It did not take East Noble long at all to make a decision on their new boys basketball coach. Less than a month after it was announced that Ryan Eakins would be leaving the program, the Knights are poised to bring in Brandon Durnell to become the program’s new boys basketball coach.
“I’m really excited to get involved with all the kids throughout the community. I want to build a strong foundation for the program and that starts with getting involved in the elementary and middle schools,” Durnell said.
A fresh face to the coaching scene, Durnell is still highly familiar to the majority of the area. He shined as an all-area performer at Homestead High School, graduating in 2017 after helping lead the Spartans to back to back Sectional titles. During his junior and senior high school seasons, Homestead was 44-10.
Durnell then went on to play at Spring Arbor, where he recently wrapped up his senior season. During his sophomore campaign, Spring Arbor won the NAIA Division II national title and Durnell scored 32 points against Oregon Tech in the final game.
Even while he was enjoying a college basketball career, Durnell dipped his foot into the coaching pool. He spent multiple years assisting during the summer with the TPE program that is headed by former Canterbury coach Chase Sanders. Durnell had played for Sanders in the program and sliding in as an assistant was a natural fit with the group having a lot of success. Currently, he is one of two program directors for the upstart Summit City Elite program that has teams in classes 2022-2025.
“Over the last five years in AAU, first with TPE and now with SCE, I have fell in love with coaching. It became a dream to coach at an Indiana 4A school. I want to help kids accomplish their goals and dreams and help them not make the same mistakes I made,” Durnell said. “I feel I have played under some of the best coaches (Chris Johnson, Chase Sanders, Ryan Cottingham) at their levels and that has prepared me for this opportunity. The biggest thing is the impact that players have on you and the relationships that can be built through a sport. It’s incredibly special.”
The question for Durnell will be what kind of things he learned in his varied playing and coaching experiences that will have him ready to lead a Class 4A program.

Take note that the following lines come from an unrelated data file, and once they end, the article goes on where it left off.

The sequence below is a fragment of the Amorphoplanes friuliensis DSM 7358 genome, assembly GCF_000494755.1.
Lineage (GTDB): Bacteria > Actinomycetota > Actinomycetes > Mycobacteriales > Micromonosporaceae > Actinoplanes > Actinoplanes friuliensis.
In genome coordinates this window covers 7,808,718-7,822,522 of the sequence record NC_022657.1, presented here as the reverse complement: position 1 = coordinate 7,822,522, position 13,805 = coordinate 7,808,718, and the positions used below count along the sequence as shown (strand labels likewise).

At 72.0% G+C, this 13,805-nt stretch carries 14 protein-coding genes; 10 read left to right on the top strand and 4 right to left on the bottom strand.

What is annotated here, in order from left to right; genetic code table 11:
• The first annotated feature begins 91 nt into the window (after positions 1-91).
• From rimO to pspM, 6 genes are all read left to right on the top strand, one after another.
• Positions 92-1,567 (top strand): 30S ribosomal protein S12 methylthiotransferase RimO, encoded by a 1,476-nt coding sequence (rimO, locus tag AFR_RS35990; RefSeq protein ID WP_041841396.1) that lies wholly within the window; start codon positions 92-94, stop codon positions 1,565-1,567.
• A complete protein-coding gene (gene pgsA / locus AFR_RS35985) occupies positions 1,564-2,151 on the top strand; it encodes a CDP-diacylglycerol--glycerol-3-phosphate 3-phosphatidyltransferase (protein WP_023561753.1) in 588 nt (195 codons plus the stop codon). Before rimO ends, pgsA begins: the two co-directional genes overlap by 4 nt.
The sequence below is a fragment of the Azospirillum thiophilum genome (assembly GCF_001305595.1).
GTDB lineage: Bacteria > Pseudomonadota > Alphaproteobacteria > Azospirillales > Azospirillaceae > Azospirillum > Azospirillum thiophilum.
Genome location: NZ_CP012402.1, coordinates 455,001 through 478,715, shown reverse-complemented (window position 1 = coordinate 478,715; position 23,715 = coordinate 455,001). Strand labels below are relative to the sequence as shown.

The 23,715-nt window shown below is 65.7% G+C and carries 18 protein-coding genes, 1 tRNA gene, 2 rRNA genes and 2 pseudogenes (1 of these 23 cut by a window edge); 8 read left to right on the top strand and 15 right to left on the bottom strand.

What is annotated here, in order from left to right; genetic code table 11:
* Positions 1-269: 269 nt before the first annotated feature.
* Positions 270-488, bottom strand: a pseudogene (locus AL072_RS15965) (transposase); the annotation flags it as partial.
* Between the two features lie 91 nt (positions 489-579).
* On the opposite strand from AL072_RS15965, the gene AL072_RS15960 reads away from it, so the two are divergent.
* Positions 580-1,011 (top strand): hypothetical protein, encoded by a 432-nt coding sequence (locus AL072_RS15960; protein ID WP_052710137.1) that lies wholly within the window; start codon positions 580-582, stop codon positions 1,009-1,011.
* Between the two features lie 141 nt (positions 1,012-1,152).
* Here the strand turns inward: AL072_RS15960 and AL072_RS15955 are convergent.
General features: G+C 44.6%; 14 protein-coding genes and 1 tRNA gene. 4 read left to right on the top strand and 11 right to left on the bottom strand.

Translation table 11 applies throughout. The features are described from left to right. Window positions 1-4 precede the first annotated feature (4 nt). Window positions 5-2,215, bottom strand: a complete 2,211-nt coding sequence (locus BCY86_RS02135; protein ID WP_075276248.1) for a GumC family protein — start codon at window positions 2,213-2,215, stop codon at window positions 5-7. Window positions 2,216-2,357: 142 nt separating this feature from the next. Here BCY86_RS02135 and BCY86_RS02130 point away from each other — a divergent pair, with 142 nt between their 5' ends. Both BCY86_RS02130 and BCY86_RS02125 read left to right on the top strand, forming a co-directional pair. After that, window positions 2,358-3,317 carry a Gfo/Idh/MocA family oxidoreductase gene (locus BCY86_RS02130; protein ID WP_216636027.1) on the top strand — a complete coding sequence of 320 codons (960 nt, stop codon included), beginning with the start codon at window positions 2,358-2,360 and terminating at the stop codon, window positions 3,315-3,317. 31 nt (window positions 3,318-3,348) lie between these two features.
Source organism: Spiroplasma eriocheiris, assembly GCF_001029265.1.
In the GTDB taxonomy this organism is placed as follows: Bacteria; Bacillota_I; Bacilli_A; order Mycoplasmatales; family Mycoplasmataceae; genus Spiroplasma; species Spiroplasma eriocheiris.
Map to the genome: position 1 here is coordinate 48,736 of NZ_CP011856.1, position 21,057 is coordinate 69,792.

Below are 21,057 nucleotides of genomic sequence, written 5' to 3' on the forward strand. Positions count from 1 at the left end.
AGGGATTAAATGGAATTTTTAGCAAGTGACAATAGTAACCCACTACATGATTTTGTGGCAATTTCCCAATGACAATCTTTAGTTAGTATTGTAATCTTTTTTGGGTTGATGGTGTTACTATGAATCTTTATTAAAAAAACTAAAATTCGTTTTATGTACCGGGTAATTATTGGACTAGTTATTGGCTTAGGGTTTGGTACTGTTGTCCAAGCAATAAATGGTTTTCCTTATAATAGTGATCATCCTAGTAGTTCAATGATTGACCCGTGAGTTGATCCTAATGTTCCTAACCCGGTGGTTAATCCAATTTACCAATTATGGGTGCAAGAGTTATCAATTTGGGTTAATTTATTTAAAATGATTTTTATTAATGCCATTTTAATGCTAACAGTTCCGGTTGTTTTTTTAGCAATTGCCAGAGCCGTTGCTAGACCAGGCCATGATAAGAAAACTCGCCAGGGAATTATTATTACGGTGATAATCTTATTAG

“I think I have the advantage of being able to relate to players because I was literally just right where they are. I was just in their shoes. I want to meet these guys wherever they are at in life and walk through this experience with them, while pushing them and holding them accountable,” Durnell said.
At East Noble, Durnell will replace Eakins who confirmed his departure from the school on April 22. Eakins went 75-45 over five seasons including an 8-15 record in the 2020-21 season. The Knights are set to return all but one varsity player from the roster next season, including all-conference performer Chris Hood and his 12.8 point and nine rebound per game averages.
Durnell will become the seventh head coach at East Noble over a 29 season span.
While Durnell’s week is met with a major milestone, it is also one of hardship. Over the past weekend, a Summit City Elite player named Brendyn Stump, who attended Tippecanoe Valley, lost his life after a tragic car accident. Durnell asked us to share the GoFundMe information for Stump’s family, which you can find here.
“Please continue to pray for the Stump family and his friends along with the Tippecanoe Valley community. Having the opportunity to coach B impacted me and has made me a better coach, and more importantly a better man. That kid was really special,” Durnell said. “If able, please go donate and share the GoFundMe page on my social media, the family would really appreciate it. Anything helps! Love you B!”